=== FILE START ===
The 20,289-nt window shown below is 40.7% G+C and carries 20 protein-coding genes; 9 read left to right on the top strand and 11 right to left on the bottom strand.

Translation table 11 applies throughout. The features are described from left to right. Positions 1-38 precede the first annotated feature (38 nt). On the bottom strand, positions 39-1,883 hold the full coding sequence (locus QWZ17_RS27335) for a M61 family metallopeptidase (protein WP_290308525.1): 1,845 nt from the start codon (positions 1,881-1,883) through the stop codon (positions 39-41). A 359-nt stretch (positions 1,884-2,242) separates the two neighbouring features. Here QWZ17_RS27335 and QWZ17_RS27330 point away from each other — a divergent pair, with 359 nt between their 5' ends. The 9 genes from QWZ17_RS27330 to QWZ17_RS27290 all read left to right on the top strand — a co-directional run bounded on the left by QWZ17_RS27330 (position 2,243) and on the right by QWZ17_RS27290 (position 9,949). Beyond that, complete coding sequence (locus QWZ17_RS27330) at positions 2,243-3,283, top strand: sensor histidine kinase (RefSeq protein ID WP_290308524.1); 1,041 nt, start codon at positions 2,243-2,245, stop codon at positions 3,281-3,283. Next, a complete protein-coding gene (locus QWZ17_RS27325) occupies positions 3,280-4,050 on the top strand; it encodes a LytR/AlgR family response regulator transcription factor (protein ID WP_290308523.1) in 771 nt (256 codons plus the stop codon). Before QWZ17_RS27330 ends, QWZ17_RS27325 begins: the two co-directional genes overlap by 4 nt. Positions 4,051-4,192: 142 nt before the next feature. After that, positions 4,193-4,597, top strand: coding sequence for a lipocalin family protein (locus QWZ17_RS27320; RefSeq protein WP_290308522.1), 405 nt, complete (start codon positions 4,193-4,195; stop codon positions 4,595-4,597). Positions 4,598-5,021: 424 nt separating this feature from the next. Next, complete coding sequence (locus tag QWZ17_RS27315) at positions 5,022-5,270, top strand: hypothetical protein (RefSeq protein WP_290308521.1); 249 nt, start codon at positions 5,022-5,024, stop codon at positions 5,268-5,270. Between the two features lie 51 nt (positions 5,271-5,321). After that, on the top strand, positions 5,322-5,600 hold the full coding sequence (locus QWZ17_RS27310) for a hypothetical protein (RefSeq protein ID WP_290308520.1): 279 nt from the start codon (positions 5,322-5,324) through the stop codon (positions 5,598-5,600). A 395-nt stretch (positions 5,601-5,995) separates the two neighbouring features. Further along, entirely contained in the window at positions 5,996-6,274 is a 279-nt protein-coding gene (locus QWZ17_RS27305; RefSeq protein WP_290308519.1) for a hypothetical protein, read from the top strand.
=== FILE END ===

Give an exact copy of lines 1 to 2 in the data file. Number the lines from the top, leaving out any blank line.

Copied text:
The 20,289-nt window shown below is 40.7% G+C and carries 20 protein-coding genes; 9 read left to right on the top strand and 11 right to left on the bottom strand.

Translation table 11 applies throughout. The features are described from left to right. Positions 1-38 precede the first annotated feature (38 nt). On the bottom strand, positions 39-1,883 hold the full coding sequence (locus QWZ17_RS27335) for a M61 family metallopeptidase (protein WP_290308525.1): 1,845 nt from the start codon (positions 1,881-1,883) through the stop codon (positions 39-41). A 359-nt stretch (positions 1,884-2,242) separates the two neighbouring features. Here QWZ17_RS27335 and QWZ17_RS27330 point away from each other — a divergent pair, with 359 nt between their 5' ends. The 9 genes from QWZ17_RS27330 to QWZ17_RS27290 all read left to right on the top strand — a co-directional run bounded on the left by QWZ17_RS27330 (position 2,243) and on the right by QWZ17_RS27290 (position 9,949). Beyond that, complete coding sequence (locus QWZ17_RS27330) at positions 2,243-3,283, top strand: sensor histidine kinase (RefSeq protein ID WP_290308524.1); 1,041 nt, start codon at positions 2,243-2,245, stop codon at positions 3,281-3,283. Next, a complete protein-coding gene (locus QWZ17_RS27325) occupies positions 3,280-4,050 on the top strand; it encodes a LytR/AlgR family response regulator transcription factor (protein ID WP_290308523.1) in 771 nt (256 codons plus the stop codon). Before QWZ17_RS27330 ends, QWZ17_RS27325 begins: the two co-directional genes overlap by 4 nt. Positions 4,051-4,192: 142 nt before the next feature. After that, positions 4,193-4,597, top strand: coding sequence for a lipocalin family protein (locus QWZ17_RS27320; RefSeq protein WP_290308522.1), 405 nt, complete (start codon positions 4,193-4,195; stop codon positions 4,595-4,597). Positions 4,598-5,021: 424 nt separating this feature from the next. Next, complete coding sequence (locus tag QWZ17_RS27315) at positions 5,022-5,270, top strand: hypothetical protein (RefSeq protein WP_290308521.1); 249 nt, start codon at positions 5,022-5,024, stop codon at positions 5,268-5,270. Between the two features lie 51 nt (positions 5,271-5,321). After that, on the top strand, positions 5,322-5,600 hold the full coding sequence (locus QWZ17_RS27310) for a hypothetical protein (RefSeq protein ID WP_290308520.1): 279 nt from the start codon (positions 5,322-5,324) through the stop codon (positions 5,598-5,600). A 395-nt stretch (positions 5,601-5,995) separates the two neighbouring features. Further along, entirely contained in the window at positions 5,996-6,274 is a 279-nt protein-coding gene (locus QWZ17_RS27305; RefSeq protein WP_290308519.1) for a hypothetical protein, read from the top strand.